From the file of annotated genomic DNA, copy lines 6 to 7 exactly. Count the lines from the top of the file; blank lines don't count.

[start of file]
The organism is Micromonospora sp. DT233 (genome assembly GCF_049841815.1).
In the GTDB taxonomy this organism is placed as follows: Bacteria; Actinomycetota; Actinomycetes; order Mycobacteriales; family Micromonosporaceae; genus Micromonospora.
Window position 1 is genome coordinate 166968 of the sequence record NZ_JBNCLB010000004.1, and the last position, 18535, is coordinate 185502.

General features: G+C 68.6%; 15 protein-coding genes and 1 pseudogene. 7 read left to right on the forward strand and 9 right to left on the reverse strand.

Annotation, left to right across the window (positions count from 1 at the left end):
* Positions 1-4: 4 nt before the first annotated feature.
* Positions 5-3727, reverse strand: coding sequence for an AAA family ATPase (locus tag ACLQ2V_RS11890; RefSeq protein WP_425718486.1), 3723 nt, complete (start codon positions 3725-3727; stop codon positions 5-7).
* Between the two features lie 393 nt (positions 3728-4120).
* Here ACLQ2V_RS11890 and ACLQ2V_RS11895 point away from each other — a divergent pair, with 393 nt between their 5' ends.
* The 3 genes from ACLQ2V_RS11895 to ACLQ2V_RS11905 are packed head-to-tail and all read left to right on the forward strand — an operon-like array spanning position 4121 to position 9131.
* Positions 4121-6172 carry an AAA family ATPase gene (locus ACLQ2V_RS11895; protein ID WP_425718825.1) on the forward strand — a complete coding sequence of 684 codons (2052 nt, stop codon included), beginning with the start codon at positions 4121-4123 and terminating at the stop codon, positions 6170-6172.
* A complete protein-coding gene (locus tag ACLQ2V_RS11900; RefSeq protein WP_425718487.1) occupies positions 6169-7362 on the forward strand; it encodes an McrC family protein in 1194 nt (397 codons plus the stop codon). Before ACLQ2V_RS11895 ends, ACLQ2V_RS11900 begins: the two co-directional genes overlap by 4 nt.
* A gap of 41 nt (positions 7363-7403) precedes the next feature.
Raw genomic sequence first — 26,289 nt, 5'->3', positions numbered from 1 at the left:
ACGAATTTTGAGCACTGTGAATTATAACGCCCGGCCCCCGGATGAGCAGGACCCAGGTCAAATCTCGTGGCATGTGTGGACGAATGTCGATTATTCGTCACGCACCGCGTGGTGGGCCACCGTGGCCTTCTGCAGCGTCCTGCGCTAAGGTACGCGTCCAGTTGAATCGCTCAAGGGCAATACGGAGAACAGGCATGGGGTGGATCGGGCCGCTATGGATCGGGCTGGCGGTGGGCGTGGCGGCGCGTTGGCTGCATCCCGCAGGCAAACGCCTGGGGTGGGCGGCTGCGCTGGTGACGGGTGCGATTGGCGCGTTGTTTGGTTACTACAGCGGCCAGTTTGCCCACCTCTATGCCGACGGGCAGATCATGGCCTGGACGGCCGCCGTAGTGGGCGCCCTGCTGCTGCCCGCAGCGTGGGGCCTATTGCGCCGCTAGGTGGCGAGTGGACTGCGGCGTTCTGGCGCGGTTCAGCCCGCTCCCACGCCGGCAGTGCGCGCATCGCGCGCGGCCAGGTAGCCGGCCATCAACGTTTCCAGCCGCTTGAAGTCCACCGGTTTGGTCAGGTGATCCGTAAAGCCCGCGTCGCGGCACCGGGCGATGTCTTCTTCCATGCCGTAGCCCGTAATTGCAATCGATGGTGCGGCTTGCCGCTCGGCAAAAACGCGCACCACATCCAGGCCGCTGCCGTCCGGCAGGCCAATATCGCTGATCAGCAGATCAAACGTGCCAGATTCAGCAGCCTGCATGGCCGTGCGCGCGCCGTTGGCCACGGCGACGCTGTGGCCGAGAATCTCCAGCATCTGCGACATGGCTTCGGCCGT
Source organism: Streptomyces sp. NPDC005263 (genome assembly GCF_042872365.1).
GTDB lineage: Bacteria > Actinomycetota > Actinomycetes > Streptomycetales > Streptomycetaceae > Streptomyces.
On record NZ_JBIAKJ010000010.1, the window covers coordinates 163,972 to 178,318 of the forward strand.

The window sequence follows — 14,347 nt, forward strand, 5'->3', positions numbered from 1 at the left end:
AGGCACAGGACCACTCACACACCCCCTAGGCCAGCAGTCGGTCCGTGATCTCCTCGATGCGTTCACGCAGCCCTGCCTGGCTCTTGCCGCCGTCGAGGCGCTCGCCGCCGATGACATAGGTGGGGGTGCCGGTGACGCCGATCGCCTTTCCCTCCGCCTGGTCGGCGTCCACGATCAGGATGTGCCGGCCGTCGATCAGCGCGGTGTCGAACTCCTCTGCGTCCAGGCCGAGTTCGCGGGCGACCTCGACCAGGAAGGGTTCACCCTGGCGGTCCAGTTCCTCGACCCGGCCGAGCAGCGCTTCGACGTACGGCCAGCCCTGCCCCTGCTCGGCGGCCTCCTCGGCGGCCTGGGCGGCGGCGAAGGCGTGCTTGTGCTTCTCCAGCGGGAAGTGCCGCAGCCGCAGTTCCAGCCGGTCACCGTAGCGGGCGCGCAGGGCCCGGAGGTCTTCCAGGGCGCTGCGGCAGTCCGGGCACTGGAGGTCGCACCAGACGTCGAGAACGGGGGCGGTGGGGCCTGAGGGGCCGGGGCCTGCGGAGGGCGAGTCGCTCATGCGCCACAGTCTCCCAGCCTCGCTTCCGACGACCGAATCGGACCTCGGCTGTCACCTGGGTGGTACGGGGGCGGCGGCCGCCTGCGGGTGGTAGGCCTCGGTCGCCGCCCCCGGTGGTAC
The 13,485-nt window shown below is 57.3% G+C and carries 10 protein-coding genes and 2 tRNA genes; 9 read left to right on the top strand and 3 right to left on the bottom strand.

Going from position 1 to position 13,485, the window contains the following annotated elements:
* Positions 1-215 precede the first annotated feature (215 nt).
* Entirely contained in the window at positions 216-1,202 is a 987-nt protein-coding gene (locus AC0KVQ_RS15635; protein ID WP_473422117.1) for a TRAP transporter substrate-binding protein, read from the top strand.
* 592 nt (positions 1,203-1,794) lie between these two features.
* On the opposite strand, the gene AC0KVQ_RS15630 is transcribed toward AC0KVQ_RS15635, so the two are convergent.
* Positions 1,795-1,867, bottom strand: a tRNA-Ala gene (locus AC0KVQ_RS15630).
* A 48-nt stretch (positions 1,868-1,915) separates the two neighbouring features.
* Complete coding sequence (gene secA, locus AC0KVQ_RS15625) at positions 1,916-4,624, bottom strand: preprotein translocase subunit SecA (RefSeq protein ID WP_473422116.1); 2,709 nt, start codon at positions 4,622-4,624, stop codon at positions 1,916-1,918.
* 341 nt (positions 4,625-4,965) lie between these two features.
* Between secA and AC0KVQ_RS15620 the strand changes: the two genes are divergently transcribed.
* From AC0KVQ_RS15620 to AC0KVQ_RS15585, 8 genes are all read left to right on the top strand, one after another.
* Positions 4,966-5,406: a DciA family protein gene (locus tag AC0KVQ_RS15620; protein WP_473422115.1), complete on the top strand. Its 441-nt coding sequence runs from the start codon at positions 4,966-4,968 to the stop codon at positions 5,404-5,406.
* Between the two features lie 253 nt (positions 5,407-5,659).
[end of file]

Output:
* Positions 1-4: 4 nt before the first annotated feature.
* Positions 5-3727, reverse strand: coding sequence for an AAA family ATPase (locus tag ACLQ2V_RS11890; RefSeq protein WP_425718486.1), 3723 nt, complete (start codon positions 3725-3727; stop codon positions 5-7).